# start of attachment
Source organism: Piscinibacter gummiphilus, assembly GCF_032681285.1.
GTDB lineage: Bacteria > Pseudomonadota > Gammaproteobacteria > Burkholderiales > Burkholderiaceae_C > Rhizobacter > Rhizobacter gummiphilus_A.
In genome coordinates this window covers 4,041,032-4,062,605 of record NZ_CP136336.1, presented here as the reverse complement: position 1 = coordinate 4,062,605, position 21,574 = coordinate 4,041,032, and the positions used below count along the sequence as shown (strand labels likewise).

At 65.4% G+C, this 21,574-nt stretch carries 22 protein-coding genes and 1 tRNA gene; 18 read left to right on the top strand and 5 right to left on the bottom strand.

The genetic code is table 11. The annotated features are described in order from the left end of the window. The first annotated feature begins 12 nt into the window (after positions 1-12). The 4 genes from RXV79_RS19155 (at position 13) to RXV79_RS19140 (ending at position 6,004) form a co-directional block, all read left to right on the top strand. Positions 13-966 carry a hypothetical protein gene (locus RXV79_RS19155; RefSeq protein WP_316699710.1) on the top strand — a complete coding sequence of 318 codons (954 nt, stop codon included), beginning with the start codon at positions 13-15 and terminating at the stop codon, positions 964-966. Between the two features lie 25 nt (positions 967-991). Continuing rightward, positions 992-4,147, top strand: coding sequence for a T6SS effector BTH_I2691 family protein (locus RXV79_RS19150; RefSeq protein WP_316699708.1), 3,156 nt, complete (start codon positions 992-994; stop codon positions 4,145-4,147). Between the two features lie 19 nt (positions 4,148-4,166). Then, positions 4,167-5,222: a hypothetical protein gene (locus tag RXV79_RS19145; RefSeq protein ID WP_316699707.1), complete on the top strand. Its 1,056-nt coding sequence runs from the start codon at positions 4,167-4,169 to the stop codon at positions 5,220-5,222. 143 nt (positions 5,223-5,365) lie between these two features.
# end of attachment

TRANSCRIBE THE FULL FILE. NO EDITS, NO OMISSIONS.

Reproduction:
Source organism: Piscinibacter gummiphilus, assembly GCF_032681285.1.
GTDB lineage: Bacteria > Pseudomonadota > Gammaproteobacteria > Burkholderiales > Burkholderiaceae_C > Rhizobacter > Rhizobacter gummiphilus_A.
In genome coordinates this window covers 4,041,032-4,062,605 of record NZ_CP136336.1, presented here as the reverse complement: position 1 = coordinate 4,062,605, position 21,574 = coordinate 4,041,032, and the positions used below count along the sequence as shown (strand labels likewise).

At 65.4% G+C, this 21,574-nt stretch carries 22 protein-coding genes and 1 tRNA gene; 18 read left to right on the top strand and 5 right to left on the bottom strand.

The genetic code is table 11. The annotated features are described in order from the left end of the window. The first annotated feature begins 12 nt into the window (after positions 1-12). The 4 genes from RXV79_RS19155 (at position 13) to RXV79_RS19140 (ending at position 6,004) form a co-directional block, all read left to right on the top strand. Positions 13-966 carry a hypothetical protein gene (locus RXV79_RS19155; RefSeq protein WP_316699710.1) on the top strand — a complete coding sequence of 318 codons (954 nt, stop codon included), beginning with the start codon at positions 13-15 and terminating at the stop codon, positions 964-966. Between the two features lie 25 nt (positions 967-991). Continuing rightward, positions 992-4,147, top strand: coding sequence for a T6SS effector BTH_I2691 family protein (locus RXV79_RS19150; RefSeq protein WP_316699708.1), 3,156 nt, complete (start codon positions 992-994; stop codon positions 4,145-4,147). Between the two features lie 19 nt (positions 4,148-4,166). Then, positions 4,167-5,222: a hypothetical protein gene (locus tag RXV79_RS19145; RefSeq protein ID WP_316699707.1), complete on the top strand. Its 1,056-nt coding sequence runs from the start codon at positions 4,167-4,169 to the stop codon at positions 5,220-5,222. 143 nt (positions 5,223-5,365) lie between these two features.